Kate has found something for a sweet tooth.
Lynne, I would call this a pretty smart silver sugar caster.
But I doubt you use it, do you?
No, not at all. It's kept in the cupboard.
-Yes, it certainly is.
Where did it come from?
It was actually a wedding anniversary present for my parents
for their 25th wedding anniversary.
OK. So how long ago was that?
-Mid '80s, I think that was.
So, do you like it?
Yes, I like it,
but it's not, sort of to my taste to actually have out on display.
The sad thing is, they're just not very practical these days.
People don't need sugar casters really. I know in the States
they sprinkle on their doughnuts,
but today, we don't use them in this country at all.
-I have to say, the design
dates right back to the mid 18th century, to about 1760,
the Georgian period, when things, of course,
would have been used at the table
in a pretty well-to-do household in the dining room and would have
been a very normal accoutrement to have on the dining table.
It's what I call a baluster shape,
obviously with this pierced lid here, which comes off.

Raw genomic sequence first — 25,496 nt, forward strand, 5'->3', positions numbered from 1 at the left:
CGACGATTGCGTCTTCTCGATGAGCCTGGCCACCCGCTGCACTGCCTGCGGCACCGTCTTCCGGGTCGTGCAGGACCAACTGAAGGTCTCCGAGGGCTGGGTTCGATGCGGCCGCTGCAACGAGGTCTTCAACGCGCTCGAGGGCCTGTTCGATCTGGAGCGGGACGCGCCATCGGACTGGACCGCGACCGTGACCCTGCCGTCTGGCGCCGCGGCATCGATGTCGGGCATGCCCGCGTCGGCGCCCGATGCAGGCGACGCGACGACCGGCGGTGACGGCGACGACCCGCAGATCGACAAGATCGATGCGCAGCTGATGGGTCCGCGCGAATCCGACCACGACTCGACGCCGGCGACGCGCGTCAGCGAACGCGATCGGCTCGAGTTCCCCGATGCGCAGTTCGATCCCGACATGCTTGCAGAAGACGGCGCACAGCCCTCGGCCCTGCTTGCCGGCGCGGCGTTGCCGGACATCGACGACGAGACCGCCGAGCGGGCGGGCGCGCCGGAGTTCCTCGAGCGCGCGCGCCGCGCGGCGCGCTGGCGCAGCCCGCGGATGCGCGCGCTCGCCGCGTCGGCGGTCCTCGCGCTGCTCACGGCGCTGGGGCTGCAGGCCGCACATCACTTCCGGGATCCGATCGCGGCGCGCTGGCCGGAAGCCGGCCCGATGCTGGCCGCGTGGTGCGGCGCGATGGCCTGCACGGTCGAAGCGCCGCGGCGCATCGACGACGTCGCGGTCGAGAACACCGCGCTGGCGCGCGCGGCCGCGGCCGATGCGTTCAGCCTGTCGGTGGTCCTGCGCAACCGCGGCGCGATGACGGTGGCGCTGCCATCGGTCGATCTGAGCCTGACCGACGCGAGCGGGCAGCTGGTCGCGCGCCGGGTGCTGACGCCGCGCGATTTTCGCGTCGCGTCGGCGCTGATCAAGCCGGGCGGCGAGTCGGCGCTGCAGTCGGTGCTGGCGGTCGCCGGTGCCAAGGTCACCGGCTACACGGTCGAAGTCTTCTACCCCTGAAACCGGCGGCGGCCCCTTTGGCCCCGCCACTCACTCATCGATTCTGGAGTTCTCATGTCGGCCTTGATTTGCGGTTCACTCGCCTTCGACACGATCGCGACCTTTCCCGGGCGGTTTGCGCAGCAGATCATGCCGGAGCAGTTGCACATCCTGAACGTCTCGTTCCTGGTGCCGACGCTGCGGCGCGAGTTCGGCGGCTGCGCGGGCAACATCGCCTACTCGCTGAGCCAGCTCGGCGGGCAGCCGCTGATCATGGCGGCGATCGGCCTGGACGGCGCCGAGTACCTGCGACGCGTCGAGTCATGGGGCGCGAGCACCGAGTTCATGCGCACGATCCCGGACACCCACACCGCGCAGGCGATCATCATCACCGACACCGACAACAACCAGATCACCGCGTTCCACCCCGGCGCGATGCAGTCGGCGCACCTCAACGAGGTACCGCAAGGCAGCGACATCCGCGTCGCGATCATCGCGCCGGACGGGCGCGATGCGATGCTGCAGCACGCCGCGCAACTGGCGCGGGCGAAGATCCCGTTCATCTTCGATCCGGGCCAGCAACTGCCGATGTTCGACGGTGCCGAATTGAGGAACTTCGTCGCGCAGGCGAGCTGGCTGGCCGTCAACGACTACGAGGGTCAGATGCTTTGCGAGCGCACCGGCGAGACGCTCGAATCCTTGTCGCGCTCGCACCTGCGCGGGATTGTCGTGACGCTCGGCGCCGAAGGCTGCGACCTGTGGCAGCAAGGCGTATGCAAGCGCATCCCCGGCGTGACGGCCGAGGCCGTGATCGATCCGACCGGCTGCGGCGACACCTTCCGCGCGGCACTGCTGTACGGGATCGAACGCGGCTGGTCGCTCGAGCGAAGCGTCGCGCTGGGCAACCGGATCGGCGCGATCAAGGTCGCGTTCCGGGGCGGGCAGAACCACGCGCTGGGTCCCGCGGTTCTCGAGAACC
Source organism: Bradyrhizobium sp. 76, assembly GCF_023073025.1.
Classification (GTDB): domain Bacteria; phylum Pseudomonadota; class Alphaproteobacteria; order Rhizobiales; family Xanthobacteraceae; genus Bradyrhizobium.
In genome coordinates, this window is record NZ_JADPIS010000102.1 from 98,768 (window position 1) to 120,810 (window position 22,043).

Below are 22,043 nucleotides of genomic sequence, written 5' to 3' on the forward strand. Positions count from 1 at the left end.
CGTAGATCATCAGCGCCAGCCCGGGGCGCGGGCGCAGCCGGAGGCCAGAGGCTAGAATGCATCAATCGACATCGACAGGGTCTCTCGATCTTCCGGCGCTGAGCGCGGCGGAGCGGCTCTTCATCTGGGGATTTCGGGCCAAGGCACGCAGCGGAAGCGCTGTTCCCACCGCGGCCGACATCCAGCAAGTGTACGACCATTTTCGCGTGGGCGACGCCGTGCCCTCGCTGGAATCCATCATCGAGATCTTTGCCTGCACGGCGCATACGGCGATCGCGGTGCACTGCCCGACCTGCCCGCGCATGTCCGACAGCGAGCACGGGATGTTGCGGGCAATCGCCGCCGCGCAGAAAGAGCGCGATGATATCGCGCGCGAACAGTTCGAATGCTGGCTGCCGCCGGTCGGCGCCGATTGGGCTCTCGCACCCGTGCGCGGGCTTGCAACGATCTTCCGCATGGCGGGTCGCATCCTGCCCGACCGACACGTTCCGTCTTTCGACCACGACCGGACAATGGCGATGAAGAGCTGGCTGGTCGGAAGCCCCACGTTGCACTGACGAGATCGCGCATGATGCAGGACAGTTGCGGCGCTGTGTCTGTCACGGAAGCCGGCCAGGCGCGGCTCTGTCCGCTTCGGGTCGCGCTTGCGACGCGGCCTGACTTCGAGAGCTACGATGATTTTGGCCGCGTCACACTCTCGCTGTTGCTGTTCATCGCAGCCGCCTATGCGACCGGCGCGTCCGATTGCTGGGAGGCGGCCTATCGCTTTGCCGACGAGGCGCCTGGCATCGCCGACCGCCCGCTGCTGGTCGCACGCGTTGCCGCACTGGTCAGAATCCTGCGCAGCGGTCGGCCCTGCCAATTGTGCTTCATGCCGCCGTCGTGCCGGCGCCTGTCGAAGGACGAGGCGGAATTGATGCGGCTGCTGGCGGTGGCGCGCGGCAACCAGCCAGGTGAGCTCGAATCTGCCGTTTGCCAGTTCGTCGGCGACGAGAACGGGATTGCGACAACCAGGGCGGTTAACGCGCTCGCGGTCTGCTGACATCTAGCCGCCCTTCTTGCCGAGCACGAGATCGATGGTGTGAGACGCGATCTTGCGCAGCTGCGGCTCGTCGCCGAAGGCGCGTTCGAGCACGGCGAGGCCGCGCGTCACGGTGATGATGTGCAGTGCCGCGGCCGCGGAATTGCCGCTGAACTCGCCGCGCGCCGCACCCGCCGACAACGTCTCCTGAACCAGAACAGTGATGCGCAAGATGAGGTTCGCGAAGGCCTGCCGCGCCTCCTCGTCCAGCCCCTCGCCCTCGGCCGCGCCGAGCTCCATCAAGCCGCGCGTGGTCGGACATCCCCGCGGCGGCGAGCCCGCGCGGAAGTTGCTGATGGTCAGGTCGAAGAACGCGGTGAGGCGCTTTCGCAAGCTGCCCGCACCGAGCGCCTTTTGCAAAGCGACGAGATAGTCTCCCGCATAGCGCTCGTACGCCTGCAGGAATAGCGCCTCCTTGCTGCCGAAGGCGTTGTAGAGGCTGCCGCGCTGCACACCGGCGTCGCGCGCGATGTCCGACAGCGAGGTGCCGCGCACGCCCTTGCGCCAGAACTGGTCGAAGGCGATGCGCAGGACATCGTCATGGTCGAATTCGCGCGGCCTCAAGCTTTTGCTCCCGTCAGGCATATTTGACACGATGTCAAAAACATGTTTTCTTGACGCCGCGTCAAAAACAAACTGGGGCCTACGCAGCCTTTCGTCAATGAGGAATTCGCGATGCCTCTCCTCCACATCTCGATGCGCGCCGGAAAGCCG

There we go.
So we've got the hallmark just here, as you would expect, on the side,
dated for London 1894 and these initials here,
"GM", stand for GM Jackson, who is the silversmith, quite well known.
-But the date, I just told you, is 1894.
So it is a Victorian piece,
although the design goes right back to the Georgian period.
-So, I am afraid the good news is, if it was Georgian,
it would be about £600 to £800 at auction.
The bad news is that it is Victorian,
-and, if you like, it is in the Georgian style.
And as it is, it is worth £60 to £90.
Right. I won't moan at that.
-If you're not using it...
-..it's going to be a bonus.
-That's right, yes.
-So you're not worried about getting rid of it?
-Not at all.
-Pleased to see the back of it?
-Well, thank you very much for bringing it along.
-Thank you. Thanks.
-One of my favourite items.
Now, Geoffrey Baxter for Whitefriars, this Banjo vase.
Tell me about it. Where did you get it from?